Broadway Bromance: Musical Stars Michael Ball and Alfie Boe on Their New Album and Why They'll Always Love 'Les Mis'

Michael Ball and Alfie Boe
Max Dodson

Michael Ball and Alfie Boe.

Michael Ball and Alfie Boe may trace their decade-long friendship to a London production of Kismet that Boe describes as “terrible,” but their parallel careers have been anything but. Ball, 54, nabbed Olivier Awards in 2008 and 2013 for playing Edna Turnblad in Hairspray and the titular role in Sweeney Todd on the West End, respectively, while Boe, 43, starred in Broadway’s Finding Neverland, succeeding Matthew Morrison and Tony Yazbeck as Peter Pan author J.M. Barrie last year.  

So the pair's decision to team up for a musical project may be a logical one — it’s just a wonder it took so long. In 2016, the pair released Together, a 14-song collection of stage and screen classics, like “Over the Rainbow” and “Music of the Night.” The album’s highlight, however, is the “Les Misérables Suite,” a medley of “Bring Him Home,” “Empty Chairs at Empty Tables” and “I Dreamed a Dream” that feels fitting, given that the show was a milestone for both actors: In 1985, Ball starred as Marius in the original London production, and Boe’s performance as Jean Valjean was immortalized on 2010’s Les Misérables: 25th Anniversary Concert album. (He went on to reprise the role in the hit Broadway revival five years later).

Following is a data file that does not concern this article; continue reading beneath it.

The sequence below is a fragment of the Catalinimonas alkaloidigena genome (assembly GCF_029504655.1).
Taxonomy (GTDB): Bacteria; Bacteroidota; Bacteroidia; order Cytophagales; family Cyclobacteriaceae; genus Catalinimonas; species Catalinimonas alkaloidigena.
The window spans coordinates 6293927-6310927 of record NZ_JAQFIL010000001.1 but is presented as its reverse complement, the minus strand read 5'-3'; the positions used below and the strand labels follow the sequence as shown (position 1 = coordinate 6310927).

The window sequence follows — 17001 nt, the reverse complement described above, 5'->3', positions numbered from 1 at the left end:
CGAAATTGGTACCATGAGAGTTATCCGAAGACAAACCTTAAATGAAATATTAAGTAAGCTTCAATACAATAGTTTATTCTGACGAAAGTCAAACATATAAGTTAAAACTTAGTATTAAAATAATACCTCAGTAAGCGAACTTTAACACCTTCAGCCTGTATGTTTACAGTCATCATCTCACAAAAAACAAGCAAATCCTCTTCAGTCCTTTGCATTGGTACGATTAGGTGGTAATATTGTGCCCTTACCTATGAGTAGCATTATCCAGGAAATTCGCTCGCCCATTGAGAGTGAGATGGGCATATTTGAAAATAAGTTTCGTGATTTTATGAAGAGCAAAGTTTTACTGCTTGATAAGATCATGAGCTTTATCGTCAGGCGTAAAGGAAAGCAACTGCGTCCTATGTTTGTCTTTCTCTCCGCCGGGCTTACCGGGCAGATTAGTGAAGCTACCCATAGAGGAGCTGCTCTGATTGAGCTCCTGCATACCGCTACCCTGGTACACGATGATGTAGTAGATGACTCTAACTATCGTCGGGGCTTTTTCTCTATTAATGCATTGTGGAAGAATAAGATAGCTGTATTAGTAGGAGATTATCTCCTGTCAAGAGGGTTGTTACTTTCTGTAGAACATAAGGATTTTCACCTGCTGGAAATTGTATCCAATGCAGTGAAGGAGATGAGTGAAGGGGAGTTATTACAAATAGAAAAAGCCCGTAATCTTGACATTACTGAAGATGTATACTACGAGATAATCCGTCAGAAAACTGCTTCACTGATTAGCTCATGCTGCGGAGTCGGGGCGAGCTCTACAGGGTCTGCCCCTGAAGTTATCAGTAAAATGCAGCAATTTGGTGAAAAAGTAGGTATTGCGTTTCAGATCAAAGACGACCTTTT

“We didn’t plan on it being this huge event that it’s turned into,” Ball tells Billboard of the album, over the phone. “It started with just a couple of one-off concerts in the U.K. and then it kind of snowballed into this amazing year we’ve had with the record. The stars were in alignment, and it all came together.” (Clearly, theater fans thought so, too: Together was a surprise chart-topper in the U.K. during the holiday season.)

On May 23, the pair will sing at New York City Center for a one-night-only presentation of their joint concert, “Michael Ball & Alfie Boe: Together Again.” The program will include tunes from Together, as well as new material. A surprise guest who happens to be “a legend in theater and television” will also join the men onstage for a number, Boe says.  

Audiences can expect plenty of witty onstage banter: the duo’s offstage chemistry is as obvious as their musical chops. “There’s nothing better than sharing a stage with a friend who you know has got your back, and who is fun to work with and makes you work harder. We push each other to be the best that we possibly can,” Ball says. “And we laugh a lot! It’s the best possible scenario.”

And rest assured, Les Mis devotees: Ball says he and Boe will never tire of performing material from that classic score. “With any songs that you sing for years… as you get older, wiser and have more life experiences, you find different nuances,” he explains. “That’s certainly the case with Les Mis — there are hidden depths to it.”

No doubt, more musicals lie in the pair’s future. Boe said he’s reluctant to cite specific roles he’d like to play moving forward (“I’ve always had the philosophy that characters find you”), while Ball offers that he wouldn’t mind the chance to step into Edna drag in Hairspray again. “God, it was a laugh! I’ve never had more fun in a theater than playing that role,” he says. “If they ever revive it on Broadway, give me a call.” 

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